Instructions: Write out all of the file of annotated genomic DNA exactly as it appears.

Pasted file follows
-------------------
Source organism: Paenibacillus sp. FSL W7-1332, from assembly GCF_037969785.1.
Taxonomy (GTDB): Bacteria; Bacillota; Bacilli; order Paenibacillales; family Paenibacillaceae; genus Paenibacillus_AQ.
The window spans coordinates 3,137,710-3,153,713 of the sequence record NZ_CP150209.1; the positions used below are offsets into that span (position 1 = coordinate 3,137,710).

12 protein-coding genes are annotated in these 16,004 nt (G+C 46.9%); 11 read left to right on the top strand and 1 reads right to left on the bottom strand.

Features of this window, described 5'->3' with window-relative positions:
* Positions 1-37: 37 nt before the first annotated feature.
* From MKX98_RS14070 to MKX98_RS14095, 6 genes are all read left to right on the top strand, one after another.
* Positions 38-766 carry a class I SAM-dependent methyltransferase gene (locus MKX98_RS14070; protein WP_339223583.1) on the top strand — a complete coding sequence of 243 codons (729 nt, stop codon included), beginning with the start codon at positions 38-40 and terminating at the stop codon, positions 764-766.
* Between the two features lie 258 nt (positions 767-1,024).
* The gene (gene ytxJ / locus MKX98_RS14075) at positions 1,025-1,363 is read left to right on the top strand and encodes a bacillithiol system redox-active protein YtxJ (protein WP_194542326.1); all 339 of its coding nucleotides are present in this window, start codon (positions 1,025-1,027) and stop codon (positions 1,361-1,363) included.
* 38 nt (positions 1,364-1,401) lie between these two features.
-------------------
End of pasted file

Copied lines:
Source organism: Paenibacillus sp. FSL W7-1332, from assembly GCF_037969785.1.
Taxonomy (GTDB): Bacteria; Bacillota; Bacilli; order Paenibacillales; family Paenibacillaceae; genus Paenibacillus_AQ.
The window spans coordinates 3,137,710-3,153,713 of the sequence record NZ_CP150209.1; the positions used below are offsets into that span (position 1 = coordinate 3,137,710).

12 protein-coding genes are annotated in these 16,004 nt (G+C 46.9%); 11 read left to right on the top strand and 1 reads right to left on the bottom strand.

Features of this window, described 5'->3' with window-relative positions:
* Positions 1-37: 37 nt before the first annotated feature.
* From MKX98_RS14070 to MKX98_RS14095, 6 genes are all read left to right on the top strand, one after another.
* Positions 38-766 carry a class I SAM-dependent methyltransferase gene (locus MKX98_RS14070; protein WP_339223583.1) on the top strand — a complete coding sequence of 243 codons (729 nt, stop codon included), beginning with the start codon at positions 38-40 and terminating at the stop codon, positions 764-766.
* Between the two features lie 258 nt (positions 767-1,024).
* The gene (gene ytxJ / locus MKX98_RS14075) at positions 1,025-1,363 is read left to right on the top strand and encodes a bacillithiol system redox-active protein YtxJ (protein WP_194542326.1); all 339 of its coding nucleotides are present in this window, start codon (positions 1,025-1,027) and stop codon (positions 1,361-1,363) included.
* 38 nt (positions 1,364-1,401) lie between these two features.